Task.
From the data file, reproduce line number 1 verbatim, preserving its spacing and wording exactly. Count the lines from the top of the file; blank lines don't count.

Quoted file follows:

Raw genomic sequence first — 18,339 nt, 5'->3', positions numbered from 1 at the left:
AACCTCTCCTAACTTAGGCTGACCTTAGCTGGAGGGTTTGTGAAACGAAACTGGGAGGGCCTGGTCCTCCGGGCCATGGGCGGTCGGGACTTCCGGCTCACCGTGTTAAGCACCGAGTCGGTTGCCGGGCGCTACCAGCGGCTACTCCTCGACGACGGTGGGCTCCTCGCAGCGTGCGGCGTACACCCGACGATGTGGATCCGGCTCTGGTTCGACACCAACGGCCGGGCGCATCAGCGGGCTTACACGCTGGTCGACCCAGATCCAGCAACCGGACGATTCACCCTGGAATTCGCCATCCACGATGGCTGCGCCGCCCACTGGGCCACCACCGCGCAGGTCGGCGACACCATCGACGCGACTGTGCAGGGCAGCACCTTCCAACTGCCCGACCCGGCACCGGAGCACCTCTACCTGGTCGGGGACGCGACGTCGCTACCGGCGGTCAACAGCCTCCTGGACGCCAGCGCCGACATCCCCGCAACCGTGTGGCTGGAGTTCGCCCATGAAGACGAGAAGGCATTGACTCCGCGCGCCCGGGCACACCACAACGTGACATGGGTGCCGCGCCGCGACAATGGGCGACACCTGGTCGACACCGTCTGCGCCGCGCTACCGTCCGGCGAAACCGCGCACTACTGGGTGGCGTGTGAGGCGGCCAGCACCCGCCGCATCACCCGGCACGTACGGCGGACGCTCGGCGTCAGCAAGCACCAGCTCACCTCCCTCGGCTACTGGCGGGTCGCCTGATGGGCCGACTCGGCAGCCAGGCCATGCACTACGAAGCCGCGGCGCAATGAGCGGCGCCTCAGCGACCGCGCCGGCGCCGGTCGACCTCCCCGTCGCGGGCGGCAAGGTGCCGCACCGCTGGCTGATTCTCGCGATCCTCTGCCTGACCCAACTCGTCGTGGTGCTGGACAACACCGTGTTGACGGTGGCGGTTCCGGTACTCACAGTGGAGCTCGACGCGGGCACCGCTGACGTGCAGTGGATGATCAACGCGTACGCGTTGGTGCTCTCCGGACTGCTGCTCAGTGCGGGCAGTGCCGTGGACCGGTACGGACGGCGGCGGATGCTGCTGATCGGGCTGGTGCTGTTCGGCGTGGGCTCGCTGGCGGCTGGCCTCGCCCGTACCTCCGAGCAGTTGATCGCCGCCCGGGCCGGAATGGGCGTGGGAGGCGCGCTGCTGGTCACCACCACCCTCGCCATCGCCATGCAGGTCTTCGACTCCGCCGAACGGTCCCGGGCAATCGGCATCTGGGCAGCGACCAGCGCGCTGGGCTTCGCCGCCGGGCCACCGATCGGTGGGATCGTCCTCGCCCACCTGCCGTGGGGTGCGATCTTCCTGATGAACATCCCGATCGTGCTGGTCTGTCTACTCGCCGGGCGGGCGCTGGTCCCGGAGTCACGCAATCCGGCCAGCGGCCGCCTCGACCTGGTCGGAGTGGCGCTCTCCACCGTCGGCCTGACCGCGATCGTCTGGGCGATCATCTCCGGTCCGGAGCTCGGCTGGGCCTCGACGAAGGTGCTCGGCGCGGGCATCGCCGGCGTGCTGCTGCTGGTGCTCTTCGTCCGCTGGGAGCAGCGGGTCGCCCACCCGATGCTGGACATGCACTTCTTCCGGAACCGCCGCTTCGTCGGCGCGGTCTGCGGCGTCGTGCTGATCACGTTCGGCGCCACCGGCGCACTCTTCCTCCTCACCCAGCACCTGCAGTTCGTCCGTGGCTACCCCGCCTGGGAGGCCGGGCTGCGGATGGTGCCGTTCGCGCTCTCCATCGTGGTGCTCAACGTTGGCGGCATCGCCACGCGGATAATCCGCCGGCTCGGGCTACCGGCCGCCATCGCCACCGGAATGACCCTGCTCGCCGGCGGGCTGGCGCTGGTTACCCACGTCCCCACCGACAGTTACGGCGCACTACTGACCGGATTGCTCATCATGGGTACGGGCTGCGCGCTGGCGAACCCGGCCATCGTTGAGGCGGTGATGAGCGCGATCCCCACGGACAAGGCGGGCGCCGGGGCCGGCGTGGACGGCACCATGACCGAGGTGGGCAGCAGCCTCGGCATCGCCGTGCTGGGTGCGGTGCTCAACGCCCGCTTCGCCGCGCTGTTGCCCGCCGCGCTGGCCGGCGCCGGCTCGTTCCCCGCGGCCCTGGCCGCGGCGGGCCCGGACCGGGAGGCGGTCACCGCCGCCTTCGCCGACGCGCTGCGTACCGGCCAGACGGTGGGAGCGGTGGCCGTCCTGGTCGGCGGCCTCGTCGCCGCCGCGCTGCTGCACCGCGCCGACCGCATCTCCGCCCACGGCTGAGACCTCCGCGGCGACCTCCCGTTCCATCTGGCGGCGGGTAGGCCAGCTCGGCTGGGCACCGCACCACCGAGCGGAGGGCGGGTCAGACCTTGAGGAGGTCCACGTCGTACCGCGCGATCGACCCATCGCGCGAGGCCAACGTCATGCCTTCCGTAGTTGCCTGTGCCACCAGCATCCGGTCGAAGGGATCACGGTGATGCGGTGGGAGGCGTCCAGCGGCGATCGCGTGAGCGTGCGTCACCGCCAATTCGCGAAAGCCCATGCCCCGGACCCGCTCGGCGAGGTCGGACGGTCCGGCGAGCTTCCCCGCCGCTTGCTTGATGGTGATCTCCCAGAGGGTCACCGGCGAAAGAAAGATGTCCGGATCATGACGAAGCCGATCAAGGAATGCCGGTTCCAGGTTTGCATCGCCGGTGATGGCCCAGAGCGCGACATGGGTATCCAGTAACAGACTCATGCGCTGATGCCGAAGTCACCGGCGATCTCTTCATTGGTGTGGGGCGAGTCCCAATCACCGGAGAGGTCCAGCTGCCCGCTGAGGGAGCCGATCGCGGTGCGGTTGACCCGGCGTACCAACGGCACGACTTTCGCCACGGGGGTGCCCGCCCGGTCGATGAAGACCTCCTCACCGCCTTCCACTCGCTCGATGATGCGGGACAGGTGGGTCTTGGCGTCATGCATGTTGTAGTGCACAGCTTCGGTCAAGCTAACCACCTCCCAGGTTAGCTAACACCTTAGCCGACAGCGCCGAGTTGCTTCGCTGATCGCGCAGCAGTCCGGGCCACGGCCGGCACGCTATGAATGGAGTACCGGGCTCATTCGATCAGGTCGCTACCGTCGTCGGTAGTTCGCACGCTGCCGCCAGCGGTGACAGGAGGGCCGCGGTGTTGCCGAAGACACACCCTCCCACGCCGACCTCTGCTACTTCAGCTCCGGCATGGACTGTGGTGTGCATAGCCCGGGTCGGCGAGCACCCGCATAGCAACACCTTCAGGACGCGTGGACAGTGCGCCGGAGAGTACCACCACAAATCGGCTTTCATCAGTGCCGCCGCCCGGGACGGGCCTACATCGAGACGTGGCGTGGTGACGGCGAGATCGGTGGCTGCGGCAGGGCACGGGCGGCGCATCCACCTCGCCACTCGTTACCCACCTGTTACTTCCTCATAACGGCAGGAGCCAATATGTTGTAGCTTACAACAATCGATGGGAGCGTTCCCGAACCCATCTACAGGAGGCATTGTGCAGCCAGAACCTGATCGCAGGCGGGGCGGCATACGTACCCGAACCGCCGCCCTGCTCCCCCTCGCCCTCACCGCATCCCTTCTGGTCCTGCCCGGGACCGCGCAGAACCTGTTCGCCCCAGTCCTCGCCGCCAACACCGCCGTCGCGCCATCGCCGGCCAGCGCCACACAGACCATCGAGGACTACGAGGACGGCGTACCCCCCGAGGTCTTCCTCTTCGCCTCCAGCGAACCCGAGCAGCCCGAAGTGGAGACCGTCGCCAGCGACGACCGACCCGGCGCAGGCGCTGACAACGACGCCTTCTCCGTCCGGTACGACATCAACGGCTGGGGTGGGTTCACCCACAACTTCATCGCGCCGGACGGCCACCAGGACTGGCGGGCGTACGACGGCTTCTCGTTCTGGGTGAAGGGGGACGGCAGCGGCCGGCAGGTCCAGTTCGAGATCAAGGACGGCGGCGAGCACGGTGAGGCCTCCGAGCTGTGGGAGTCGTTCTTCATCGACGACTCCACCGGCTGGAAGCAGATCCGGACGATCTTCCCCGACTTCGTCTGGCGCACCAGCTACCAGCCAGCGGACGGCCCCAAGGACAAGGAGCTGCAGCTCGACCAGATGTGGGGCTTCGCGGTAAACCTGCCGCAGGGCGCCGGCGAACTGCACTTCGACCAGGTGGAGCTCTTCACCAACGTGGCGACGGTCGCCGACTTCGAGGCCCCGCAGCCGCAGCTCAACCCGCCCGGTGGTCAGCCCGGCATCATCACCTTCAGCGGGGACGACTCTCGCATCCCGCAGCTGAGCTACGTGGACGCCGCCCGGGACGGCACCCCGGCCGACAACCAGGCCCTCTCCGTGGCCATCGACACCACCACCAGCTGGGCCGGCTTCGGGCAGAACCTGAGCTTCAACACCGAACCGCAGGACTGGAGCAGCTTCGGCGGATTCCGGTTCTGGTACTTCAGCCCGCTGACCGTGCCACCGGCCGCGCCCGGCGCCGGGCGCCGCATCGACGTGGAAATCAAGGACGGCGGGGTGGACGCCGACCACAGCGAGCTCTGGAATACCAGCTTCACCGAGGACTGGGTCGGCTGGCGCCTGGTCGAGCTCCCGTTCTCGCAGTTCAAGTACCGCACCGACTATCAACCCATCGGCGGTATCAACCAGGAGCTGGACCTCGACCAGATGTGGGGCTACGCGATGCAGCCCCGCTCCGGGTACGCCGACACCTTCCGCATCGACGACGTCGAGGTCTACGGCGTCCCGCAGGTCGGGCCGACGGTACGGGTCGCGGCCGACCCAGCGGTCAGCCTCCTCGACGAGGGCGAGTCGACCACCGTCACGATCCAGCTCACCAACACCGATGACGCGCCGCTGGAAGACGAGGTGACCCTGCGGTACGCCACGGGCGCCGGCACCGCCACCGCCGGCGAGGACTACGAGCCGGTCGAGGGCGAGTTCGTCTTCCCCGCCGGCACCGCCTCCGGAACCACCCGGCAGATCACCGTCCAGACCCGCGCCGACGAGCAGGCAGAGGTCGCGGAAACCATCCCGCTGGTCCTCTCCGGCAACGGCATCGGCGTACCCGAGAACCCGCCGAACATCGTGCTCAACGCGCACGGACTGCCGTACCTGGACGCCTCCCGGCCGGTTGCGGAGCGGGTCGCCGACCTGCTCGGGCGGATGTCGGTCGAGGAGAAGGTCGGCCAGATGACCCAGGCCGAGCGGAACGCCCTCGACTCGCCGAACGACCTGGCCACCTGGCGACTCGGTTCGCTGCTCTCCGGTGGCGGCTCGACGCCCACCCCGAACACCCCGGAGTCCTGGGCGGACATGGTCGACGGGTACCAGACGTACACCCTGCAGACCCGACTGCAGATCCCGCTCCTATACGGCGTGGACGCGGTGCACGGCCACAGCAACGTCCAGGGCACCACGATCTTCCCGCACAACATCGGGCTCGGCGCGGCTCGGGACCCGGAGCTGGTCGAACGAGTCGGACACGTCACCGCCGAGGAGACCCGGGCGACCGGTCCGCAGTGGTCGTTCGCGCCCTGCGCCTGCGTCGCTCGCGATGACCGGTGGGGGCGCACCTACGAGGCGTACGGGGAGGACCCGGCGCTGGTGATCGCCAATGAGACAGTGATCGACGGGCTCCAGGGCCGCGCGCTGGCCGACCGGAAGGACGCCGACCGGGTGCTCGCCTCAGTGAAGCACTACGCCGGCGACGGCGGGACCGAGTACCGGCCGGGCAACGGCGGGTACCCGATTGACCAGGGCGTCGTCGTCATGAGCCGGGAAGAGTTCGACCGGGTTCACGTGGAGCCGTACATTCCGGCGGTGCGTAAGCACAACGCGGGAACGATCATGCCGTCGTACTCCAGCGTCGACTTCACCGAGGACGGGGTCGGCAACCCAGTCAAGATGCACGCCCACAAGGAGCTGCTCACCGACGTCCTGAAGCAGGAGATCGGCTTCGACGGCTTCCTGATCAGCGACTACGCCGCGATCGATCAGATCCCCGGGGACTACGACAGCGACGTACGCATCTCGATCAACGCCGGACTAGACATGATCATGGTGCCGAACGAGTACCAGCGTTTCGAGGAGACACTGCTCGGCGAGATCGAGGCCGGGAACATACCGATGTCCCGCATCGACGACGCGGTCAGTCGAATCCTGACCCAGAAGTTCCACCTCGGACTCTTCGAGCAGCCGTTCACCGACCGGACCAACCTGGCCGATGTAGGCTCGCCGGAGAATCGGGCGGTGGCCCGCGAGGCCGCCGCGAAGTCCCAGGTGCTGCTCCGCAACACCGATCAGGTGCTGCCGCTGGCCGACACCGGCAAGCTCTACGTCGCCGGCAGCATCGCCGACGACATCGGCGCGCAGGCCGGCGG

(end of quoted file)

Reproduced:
Raw genomic sequence first — 18,339 nt, 5'->3', positions numbered from 1 at the left: